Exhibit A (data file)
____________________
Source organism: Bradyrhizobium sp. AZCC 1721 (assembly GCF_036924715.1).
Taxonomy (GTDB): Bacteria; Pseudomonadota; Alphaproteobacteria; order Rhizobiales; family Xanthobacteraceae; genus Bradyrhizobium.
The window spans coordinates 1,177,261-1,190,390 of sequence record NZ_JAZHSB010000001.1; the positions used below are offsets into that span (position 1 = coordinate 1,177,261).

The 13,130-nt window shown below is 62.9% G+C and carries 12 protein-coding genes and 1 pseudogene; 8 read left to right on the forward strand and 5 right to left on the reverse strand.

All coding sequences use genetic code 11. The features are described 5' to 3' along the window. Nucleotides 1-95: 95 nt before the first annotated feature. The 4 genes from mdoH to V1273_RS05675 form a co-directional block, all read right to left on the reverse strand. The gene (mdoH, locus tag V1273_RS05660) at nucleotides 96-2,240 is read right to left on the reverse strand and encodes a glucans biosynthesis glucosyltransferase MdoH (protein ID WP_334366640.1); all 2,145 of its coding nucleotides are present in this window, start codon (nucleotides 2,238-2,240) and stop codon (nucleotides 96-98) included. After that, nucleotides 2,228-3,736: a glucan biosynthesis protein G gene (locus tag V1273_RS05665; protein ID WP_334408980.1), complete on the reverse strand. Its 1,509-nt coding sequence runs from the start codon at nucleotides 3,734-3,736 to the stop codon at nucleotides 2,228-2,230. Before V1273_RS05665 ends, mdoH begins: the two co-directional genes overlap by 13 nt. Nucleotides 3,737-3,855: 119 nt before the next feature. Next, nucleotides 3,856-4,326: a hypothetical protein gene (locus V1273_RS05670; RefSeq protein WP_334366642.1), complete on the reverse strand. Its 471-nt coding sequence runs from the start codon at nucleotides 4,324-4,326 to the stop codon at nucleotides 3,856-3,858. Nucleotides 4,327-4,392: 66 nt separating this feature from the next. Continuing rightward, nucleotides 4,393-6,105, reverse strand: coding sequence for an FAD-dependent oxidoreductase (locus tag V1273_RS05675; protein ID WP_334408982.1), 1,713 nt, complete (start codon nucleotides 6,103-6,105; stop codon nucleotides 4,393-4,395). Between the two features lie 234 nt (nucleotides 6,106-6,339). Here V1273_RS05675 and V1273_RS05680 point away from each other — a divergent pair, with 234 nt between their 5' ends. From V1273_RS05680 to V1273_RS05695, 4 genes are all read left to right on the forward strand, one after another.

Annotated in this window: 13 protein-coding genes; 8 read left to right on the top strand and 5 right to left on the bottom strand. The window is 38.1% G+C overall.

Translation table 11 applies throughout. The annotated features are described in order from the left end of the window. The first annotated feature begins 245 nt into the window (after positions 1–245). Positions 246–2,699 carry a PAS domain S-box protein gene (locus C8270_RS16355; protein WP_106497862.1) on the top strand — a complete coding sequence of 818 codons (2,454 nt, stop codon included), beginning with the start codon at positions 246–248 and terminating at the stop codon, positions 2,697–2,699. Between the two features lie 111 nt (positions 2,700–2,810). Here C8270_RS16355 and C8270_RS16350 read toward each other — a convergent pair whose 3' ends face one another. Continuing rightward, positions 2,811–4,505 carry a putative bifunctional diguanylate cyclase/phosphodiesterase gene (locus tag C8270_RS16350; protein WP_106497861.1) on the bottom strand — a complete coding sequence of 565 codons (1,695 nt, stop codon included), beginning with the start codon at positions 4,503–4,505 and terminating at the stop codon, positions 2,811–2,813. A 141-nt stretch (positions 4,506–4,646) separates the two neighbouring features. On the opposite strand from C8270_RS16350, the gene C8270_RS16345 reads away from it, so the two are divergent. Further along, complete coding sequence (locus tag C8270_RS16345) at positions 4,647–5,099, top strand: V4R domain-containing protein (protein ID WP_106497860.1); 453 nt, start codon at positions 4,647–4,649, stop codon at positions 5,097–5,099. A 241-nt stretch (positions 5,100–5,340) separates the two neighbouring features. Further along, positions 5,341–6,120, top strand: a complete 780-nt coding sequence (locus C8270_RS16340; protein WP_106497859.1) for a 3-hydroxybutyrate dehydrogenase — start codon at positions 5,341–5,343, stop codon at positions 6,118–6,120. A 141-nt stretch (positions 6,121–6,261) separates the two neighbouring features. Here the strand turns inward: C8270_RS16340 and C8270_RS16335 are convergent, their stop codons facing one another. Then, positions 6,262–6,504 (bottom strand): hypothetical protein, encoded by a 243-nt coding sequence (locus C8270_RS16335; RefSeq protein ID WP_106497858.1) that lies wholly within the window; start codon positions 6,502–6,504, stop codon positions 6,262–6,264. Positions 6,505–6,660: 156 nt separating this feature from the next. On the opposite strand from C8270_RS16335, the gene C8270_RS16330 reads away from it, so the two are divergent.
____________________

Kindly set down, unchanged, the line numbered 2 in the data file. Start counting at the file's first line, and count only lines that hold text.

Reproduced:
Taxonomy (GTDB): Bacteria; Pseudomonadota; Alphaproteobacteria; order Rhizobiales; family Xanthobacteraceae; genus Bradyrhizobium.